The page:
The flu vaccine is updated yearly because the influenza virus can change from year to year. During this time, scientists try to predict what flu strains will be most common during the upcoming flu season. In February, a panel of experts will meet and choose what strains should be included in the new vaccine.
Who should get the flu vaccine and why?
The influenza vaccine is recommended for people at risk of getting the flu, such as pregnant women and those with chronic health conditions. The vaccine is also recommended for people who work with or care for people at high risk for flu complications.
Pregnant women should get the seasonal flu shot because pregnant women are more likely to get sick from the flu and experience complications from the virus, such as pneumonia. The vaccine can help protect both the mother and her baby.
People with chronic health conditions like asthma, diabetes, chronic lung disease, or heart disease should also get the flu vaccine. These conditions can make it harder for people to fight infection if they get the flu.
People who work with or care for people at high risk for flu complications, such as the elderly or children younger than five years old, should get the vaccine. This is because they are more likely to end up in the hospital if they get the flu.
People who live with anyone at high risk for serious complications from the flu should also get a flu shot each year.
Also, people can get the nasal spray flu vaccine, which is just as good as the injected vaccine. The side effects are milder than what you might have with an injection. After getting the nasal spray flu vaccination, some people may have a runny nose or sore throat.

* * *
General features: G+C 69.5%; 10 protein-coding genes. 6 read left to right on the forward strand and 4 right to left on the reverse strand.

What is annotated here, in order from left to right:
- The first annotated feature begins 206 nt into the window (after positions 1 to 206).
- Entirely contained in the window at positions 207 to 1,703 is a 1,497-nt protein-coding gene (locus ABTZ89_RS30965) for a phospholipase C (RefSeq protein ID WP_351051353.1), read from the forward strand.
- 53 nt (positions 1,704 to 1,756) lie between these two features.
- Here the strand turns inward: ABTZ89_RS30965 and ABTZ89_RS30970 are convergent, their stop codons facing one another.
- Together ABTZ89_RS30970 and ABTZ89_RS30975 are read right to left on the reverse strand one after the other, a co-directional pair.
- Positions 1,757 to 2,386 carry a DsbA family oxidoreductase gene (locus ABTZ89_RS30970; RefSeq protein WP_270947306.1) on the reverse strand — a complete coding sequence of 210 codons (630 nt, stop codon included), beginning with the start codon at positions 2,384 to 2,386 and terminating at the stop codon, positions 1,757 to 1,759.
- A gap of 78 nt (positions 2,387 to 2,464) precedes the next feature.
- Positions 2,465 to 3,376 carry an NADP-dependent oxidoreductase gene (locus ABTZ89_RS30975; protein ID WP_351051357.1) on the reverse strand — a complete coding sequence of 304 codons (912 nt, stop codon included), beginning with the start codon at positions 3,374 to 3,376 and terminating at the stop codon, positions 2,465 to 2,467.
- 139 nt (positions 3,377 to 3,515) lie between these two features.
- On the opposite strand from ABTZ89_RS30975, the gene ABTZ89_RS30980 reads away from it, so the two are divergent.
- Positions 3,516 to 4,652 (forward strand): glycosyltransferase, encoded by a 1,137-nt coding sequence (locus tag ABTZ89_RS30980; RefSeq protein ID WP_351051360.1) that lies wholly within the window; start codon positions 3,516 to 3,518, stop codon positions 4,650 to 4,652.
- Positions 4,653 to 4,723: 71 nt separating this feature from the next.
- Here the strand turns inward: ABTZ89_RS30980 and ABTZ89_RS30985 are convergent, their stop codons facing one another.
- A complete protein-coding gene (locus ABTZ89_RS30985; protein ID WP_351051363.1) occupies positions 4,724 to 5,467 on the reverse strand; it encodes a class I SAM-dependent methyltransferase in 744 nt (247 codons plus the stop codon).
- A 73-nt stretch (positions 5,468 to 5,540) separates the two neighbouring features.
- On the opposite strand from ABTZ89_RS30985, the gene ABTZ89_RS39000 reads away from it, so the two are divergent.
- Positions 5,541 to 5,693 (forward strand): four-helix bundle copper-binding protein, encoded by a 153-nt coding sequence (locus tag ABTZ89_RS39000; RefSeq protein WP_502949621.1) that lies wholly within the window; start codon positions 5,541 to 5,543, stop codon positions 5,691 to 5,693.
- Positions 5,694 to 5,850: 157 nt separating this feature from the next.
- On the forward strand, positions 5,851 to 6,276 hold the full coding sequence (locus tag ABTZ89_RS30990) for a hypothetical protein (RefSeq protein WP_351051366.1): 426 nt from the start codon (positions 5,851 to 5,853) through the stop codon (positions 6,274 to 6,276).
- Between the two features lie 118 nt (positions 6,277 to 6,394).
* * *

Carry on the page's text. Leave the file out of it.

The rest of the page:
Who should not get vaccinated?
People who have had a severe allergic reaction to the influenza vaccines in the past should not get another shot. Anyone who has had Guillain-Barré syndrome (GBS) within six weeks of getting vaccinated probably does not need another influenza vaccination for this year.
Some people give children younger than nine years old parts of what they are supposed to get in a whole dose, which the doctor advises. The first dose primes the immune system, while the second dose actually provides immunity. Because of similarities between flu shots from year to year, only one dose is needed each consecutive year after that.
People who are sick with something more serious than the common cold may postpone getting their flu shots until they feel better.
How to get the flu vaccine
There are a few ways to get flu vaccines. You can get it as an injection (shot) or you can get it as a nasal spray.
The best way to prevent the flu is to get a vaccine each year. Flu season usually starts in October and lasts until March, so it’s important to get your vaccine as soon as possible.
Side effects of the flu vaccine
The flu vaccine is very safe and has few side effects. According to the Centers for disease control and prevention, some people may have a mild reaction to the vaccine, such as headaches, fever, or muscle aches. These symptoms usually go away within a few days.
If your known discomfort after your flu shot lingers for more than a week, it may be a sign of a new infection. Go see your doctor as soon as possible.
What to do if you get sick after getting the flu vaccine
If you get sick after getting the live attenuated influenza vaccine, it may be because you are already infected with the flu virus. The vaccine cannot protect you from the virus if you are already infected. If you think you have the flu, call your doctor and ask for advice.
The seasonal flu vaccine is important in protecting yourself and your loved ones from the flu. It’s not too late to get vaccinated, so head to your nearest clinic or pharmacy and get your shot today. And don’t forget to tell your friends and family about the importance of getting a flu vaccine – the more vaccinated people, the better chance we have of preventing a major outbreak. Have you had your flu vaccine yet? Leave us a comment and let us know how you feel about it.
Flu Symptoms & Complications
Cold, Flu, and Cough